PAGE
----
Wednesday, February 18, 2009

Boot Camp

Forty-two years ago, a young man arrived at Parris Island on a greyhound bus. The bus was crowded and he had to stand up most of the way from Atlanta. The driver only made one comment 'You are about to meet the nicest man you ever met'. Shame on him. Smokey Bear hollered in his face for the next eight weeks. Yellow footprints were his friend for the first week. New names were assigned to him, many cannot be repeated. One name was house-mouse which meant he cleaned the drill instructors 'hut' (room). Lady, hog, mama's boy, ... you get the general idea. Those drill instructors looked alike to the young man for a long time, then their individual personalities emerged. None could hear good. They kept saying "I can't hear you." The senior DI, the meanest, was a black belt and featherweight boxer and a war hero for swimming a river and dragging his lieutenant with him. Both of them were wounded. The shortest seemed to always have a red face and always hollered at the top of his voice. The biggest was a little on the fat-belly side and liked coffee. The fourth seemed to think he was a little too dignified for the job. That one slapped the young man after he stepped forward to claim his Bible that went missing on the first day. The whole platoon leaned toward the incident and struggled to stay at attention. You could punch a guy all day and it was alright but slap a man for having a Bible crossed the line. The kid/man shot expert the first day on the range and won a little respect from DIs and jealousy from the squad leaders. The house-mouse left after graduation with the keys to the DIs hut in his pocket. Sweet revenge!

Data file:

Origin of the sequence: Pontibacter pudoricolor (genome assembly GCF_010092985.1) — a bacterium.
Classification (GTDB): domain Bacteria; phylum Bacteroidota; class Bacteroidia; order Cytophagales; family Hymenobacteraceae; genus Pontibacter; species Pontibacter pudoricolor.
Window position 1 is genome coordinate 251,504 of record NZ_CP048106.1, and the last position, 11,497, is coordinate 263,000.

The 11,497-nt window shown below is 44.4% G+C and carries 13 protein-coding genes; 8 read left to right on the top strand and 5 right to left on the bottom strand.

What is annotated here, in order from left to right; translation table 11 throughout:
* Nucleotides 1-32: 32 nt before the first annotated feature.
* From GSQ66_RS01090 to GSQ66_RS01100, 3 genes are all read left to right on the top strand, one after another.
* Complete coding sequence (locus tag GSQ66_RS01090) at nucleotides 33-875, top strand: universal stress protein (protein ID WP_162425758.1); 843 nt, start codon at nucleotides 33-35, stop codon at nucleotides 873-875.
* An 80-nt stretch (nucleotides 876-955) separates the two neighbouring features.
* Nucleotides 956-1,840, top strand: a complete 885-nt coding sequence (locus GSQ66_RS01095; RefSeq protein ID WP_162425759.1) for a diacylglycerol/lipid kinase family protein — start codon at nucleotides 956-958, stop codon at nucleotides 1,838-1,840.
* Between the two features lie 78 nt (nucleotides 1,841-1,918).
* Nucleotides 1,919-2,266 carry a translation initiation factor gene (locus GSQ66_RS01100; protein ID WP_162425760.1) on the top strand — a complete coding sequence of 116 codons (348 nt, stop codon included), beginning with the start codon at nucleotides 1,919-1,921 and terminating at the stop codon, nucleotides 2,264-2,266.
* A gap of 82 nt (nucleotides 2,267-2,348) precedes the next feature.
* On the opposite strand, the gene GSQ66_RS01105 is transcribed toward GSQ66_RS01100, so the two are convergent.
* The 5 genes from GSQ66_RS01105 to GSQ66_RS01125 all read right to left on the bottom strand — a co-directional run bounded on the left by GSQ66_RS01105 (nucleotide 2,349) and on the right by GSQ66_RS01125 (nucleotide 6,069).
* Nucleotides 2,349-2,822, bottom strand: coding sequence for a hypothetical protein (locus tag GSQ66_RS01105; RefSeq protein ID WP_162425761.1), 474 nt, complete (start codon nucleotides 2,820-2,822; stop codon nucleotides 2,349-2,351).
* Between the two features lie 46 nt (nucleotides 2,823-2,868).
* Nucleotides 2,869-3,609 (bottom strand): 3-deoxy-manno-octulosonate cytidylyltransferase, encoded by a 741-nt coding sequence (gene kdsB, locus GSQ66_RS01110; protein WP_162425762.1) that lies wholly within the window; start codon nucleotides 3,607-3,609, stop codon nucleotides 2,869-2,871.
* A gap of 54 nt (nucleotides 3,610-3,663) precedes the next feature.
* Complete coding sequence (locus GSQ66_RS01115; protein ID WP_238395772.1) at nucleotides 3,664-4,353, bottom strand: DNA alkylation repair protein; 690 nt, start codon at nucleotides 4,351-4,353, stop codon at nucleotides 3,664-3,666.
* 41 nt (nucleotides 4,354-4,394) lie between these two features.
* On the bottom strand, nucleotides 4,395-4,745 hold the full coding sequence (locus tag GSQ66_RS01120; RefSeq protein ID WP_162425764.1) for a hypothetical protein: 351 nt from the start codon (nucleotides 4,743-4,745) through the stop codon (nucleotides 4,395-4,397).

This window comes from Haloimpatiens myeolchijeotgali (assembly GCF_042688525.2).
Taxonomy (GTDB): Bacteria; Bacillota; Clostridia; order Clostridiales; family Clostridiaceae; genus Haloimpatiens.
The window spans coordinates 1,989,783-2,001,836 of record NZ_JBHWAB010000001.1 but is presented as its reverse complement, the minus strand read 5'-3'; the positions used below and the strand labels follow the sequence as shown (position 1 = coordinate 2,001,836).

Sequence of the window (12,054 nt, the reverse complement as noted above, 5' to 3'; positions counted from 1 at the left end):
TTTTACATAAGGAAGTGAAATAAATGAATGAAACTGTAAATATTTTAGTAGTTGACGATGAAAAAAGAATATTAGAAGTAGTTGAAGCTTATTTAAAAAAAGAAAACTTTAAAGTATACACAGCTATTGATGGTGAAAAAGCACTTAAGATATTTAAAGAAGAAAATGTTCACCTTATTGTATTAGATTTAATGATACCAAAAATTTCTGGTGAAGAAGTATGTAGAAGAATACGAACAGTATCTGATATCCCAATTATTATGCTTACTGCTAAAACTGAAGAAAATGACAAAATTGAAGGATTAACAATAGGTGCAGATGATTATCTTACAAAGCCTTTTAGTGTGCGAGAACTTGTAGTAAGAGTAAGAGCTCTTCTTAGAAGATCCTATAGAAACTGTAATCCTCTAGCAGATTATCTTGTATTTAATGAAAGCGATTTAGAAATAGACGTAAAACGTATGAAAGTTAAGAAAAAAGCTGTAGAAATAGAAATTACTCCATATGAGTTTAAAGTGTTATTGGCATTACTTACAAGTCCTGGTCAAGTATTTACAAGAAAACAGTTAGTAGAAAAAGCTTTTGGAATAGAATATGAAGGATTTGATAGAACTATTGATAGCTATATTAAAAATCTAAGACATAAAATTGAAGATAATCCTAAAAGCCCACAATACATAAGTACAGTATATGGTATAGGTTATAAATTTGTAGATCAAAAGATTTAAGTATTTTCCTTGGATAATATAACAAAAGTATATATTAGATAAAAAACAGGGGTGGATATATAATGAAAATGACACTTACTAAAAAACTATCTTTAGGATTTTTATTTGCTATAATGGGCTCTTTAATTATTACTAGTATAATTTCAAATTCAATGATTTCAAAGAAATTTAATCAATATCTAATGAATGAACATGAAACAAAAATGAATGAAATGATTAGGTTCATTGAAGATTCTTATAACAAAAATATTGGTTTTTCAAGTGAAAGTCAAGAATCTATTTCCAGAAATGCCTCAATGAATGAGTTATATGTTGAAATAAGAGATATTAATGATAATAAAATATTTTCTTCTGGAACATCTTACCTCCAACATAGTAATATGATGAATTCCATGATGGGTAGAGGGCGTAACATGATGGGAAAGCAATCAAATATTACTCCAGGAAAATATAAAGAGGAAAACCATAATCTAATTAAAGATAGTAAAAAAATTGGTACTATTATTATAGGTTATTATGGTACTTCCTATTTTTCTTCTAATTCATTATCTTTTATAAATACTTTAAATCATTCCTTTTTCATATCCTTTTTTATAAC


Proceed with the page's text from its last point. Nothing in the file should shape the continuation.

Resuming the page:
People say the young man changed after serving overseas and in various rather high profile jobs for an enlisted man, i.e. well places. How can war not change a person? What makes an old man still want to hit the dirt when the neighbor shots a gun? Why does he still lay awake at night, when everyone else sleeps, recounting and hoping and yes praying? Why does he fight back a tear when he sees the country he served change so much for the worse and people can't see the difference? Why is it so important that we stay who we are? The answer is our children and grandchildren deserve to see and enjoy the nation we had in our lifetime. Our men and women who serve, know, and hope (I think)that the country they serve to protect will be the same country they return to, to live out their lives.

We are in a time when it is 'what's in it for me'. We hear everyday how men have cheated the nation, citizens and each other. A building that has been eaten by termites from the inside is not a building that can stand much of a storm. We have to cut out the dead wood, repair damage and prevent future damage. Wrong is not right even in high circles of society.

It is not disrespect for our nation to question when it heads down the wrong road. It is love.

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